“Muslims are still awaiting a proper response from His Holiness Pope Benedict,” said a new letter, reportedly signed by the same 138 signatories of the first, cited by Reuters.
“We call upon him to embrace the initiative that our scholars made with the same good will that has already marked its reception by so many Christians.”
Aref Ali Nayed, a senior advisor to the Cambridge Interfaith Program and one the signatories, said their stance had been conveyed to the pontiff in person.
Sheikh Izzeldine Ibrahim, a cultural adviser to the United Arab Emirates government, personally expressed the disappointment to the pope on Sunday, October 21, over a lunch the Vatican hosted for religious leaders attending a three-day inter-faith meeting in the southern Italian port city of Naples.
Earlier this month, the 138 Muslim scholars addressed an open letter to the world’s Christian clergy, including Pope Benedict XVI.
Themed “A Common Word Between Us and You”, the 29-page letter offers interpretation from the Noble Qur’an and the Bible on similarities between the two religions.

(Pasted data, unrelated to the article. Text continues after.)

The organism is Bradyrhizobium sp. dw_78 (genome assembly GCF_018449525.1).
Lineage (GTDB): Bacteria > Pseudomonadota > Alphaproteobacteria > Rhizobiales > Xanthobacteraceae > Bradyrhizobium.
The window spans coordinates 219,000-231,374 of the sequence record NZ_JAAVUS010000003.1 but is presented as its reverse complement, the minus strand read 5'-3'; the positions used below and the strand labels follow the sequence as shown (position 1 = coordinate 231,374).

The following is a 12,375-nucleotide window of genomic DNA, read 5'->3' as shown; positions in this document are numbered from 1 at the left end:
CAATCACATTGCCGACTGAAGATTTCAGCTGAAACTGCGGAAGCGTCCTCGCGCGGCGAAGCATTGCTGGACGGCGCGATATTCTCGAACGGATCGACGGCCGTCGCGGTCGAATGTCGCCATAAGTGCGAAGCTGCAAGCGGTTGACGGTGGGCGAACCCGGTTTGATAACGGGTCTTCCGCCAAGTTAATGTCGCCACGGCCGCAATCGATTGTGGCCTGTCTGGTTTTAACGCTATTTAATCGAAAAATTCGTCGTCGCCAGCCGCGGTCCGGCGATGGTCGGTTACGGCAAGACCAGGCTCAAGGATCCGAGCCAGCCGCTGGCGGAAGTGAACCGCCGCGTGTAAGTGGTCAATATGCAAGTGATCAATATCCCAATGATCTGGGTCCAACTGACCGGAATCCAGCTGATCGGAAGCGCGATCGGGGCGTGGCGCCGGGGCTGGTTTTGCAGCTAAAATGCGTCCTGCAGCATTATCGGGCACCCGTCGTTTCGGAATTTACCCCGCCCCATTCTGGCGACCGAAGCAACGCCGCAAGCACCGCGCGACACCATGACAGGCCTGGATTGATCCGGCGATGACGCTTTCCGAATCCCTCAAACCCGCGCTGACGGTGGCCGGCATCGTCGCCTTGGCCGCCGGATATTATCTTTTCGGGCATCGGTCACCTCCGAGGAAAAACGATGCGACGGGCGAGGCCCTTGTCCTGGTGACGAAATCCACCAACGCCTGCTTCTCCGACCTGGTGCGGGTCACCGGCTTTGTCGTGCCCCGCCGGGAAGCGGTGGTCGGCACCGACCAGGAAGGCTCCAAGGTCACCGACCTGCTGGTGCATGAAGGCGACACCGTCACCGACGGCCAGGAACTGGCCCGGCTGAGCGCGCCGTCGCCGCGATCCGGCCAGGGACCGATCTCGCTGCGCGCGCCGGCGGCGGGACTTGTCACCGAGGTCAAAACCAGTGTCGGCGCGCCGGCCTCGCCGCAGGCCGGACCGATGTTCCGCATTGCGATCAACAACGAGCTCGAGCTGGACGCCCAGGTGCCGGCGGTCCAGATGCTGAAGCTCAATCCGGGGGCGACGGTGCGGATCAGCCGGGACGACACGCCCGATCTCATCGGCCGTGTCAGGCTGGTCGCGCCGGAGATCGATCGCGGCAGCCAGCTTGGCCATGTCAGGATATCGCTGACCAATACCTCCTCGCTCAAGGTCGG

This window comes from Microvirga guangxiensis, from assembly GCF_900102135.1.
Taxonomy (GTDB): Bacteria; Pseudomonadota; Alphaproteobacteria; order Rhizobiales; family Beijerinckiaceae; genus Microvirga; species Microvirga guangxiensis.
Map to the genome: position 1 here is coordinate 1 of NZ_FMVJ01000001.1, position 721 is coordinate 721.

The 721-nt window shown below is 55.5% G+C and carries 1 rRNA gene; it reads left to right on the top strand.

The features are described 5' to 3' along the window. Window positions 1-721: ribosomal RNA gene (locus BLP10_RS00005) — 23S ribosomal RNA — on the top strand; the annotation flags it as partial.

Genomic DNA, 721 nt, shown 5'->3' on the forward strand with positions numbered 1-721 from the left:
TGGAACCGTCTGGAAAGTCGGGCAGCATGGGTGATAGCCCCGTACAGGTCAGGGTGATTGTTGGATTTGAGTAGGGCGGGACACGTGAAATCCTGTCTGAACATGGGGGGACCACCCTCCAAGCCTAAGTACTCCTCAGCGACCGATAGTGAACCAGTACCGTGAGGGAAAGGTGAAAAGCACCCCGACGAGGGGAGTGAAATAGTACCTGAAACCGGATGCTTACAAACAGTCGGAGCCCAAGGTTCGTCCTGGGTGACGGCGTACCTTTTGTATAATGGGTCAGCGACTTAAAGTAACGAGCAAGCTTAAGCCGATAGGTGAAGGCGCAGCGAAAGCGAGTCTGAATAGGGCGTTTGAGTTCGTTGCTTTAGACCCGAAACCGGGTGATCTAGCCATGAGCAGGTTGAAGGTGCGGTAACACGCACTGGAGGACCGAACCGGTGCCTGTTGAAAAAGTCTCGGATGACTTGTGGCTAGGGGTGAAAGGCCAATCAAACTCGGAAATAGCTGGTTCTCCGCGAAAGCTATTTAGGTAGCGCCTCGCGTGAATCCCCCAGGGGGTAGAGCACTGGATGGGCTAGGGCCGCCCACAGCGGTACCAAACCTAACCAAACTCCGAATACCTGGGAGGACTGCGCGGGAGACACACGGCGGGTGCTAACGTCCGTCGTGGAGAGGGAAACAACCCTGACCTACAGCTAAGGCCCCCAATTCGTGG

The Muslim initiative was backed by a host of non-Catholic leaders including Anglican Archbishop of Canterbury Rowan Williams, Lutheran World Federation head Bishop Mark Hanson, World Council of Churches head Rev.Samuel Kobia, and US Presbyterian Church head Clifton Kirkpatrick as well as several leading theologians, including Catholics.
The new letter also criticized remarks by the Vatican’s top official for inter-faith relations, Cardinal Jean-Louis Tauran, that a serious theological dialogue with Muslims would not be possible as long as they continue to believe that the Qur’an is the literal word of God.
“This attitude, it seems to Muslims, misses the very point of dialogue,” it read.
“Dialogue is by definition between people of different views, not people of the same view.
“Dialogue is not about imposing one’s views on the other side, nor deciding oneself what the other side is and is not capable of, nor even of what the other side believes.”
The new letter also said the Vatican’s annual message to Muslims for ‘Eid Al-Fitr, which marks the end of Ramadan, had been made “polemical of late”.
Once devoted mostly to religious themes, the messages last year and this year included calls for different religions to fight terrorism and violence.
Last year, the pope angered Muslims worldwide in speech in which he hinted that Islam was violent and irrational.
Benedict expressed regret for the reaction to his speech, but stopped short of a clear apology sought by Muslims.
The International Union of Muslim Scholars (IUMS) has since been boycotting the Vatican.